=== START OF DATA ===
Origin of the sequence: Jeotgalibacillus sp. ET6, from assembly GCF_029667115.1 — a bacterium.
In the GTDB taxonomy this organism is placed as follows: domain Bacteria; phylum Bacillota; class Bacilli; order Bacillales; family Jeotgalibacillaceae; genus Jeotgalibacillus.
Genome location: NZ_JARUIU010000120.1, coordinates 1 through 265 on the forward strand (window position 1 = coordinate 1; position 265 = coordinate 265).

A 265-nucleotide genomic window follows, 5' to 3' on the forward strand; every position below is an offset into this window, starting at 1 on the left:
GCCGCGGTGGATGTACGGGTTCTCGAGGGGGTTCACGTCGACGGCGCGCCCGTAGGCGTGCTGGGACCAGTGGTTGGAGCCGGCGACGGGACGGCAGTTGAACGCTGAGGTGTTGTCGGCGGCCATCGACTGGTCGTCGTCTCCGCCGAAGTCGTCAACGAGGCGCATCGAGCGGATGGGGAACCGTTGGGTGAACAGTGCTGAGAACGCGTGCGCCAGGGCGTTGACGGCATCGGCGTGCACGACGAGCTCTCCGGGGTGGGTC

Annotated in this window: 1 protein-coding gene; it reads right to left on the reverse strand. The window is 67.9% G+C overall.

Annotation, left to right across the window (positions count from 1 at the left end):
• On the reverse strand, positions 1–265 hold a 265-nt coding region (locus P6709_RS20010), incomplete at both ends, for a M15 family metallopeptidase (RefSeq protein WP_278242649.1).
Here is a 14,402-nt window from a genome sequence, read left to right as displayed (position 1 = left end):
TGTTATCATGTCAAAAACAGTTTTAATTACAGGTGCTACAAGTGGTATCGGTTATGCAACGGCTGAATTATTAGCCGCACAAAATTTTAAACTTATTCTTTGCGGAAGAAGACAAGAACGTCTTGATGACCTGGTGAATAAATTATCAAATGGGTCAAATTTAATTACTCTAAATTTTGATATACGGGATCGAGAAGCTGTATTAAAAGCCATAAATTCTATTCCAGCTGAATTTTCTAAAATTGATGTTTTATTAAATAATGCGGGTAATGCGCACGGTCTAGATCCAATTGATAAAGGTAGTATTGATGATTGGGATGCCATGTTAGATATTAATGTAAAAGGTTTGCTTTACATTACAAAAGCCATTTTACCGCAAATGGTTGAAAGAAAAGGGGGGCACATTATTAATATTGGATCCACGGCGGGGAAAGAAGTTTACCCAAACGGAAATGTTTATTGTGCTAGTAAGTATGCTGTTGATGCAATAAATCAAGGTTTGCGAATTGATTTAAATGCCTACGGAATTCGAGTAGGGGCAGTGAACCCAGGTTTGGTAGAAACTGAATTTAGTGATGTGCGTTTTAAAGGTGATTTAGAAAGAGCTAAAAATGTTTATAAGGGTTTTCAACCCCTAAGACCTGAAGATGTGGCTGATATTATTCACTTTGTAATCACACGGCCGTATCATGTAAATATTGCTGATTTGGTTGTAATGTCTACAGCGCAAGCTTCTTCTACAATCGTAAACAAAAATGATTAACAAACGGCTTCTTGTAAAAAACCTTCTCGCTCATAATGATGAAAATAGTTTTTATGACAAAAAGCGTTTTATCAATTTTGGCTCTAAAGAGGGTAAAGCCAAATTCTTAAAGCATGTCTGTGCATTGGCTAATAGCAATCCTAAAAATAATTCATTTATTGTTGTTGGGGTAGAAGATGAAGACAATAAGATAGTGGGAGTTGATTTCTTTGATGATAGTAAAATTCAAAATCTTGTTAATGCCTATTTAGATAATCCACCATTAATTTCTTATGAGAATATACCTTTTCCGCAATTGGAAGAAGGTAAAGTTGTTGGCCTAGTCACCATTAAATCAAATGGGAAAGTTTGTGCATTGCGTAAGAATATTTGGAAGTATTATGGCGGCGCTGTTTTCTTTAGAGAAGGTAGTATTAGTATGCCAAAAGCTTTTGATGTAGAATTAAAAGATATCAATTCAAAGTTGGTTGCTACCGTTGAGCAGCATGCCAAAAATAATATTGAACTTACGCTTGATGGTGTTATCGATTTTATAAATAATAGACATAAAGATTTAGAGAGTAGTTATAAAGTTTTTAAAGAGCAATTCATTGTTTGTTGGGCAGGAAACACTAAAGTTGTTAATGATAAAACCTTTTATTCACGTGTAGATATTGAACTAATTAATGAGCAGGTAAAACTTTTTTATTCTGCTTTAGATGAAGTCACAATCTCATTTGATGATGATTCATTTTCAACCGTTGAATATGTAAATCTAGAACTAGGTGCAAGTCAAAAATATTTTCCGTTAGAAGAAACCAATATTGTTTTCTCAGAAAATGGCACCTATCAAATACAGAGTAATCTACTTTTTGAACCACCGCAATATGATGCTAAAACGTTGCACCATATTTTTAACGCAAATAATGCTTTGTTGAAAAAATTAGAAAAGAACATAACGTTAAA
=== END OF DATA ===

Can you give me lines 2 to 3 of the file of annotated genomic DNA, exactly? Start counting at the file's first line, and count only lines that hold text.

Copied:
In the GTDB taxonomy this organism is placed as follows: domain Bacteria; phylum Bacillota; class Bacilli; order Bacillales; family Jeotgalibacillaceae; genus Jeotgalibacillus.
Genome location: NZ_JARUIU010000120.1, coordinates 1 through 265 on the forward strand (window position 1 = coordinate 1; position 265 = coordinate 265).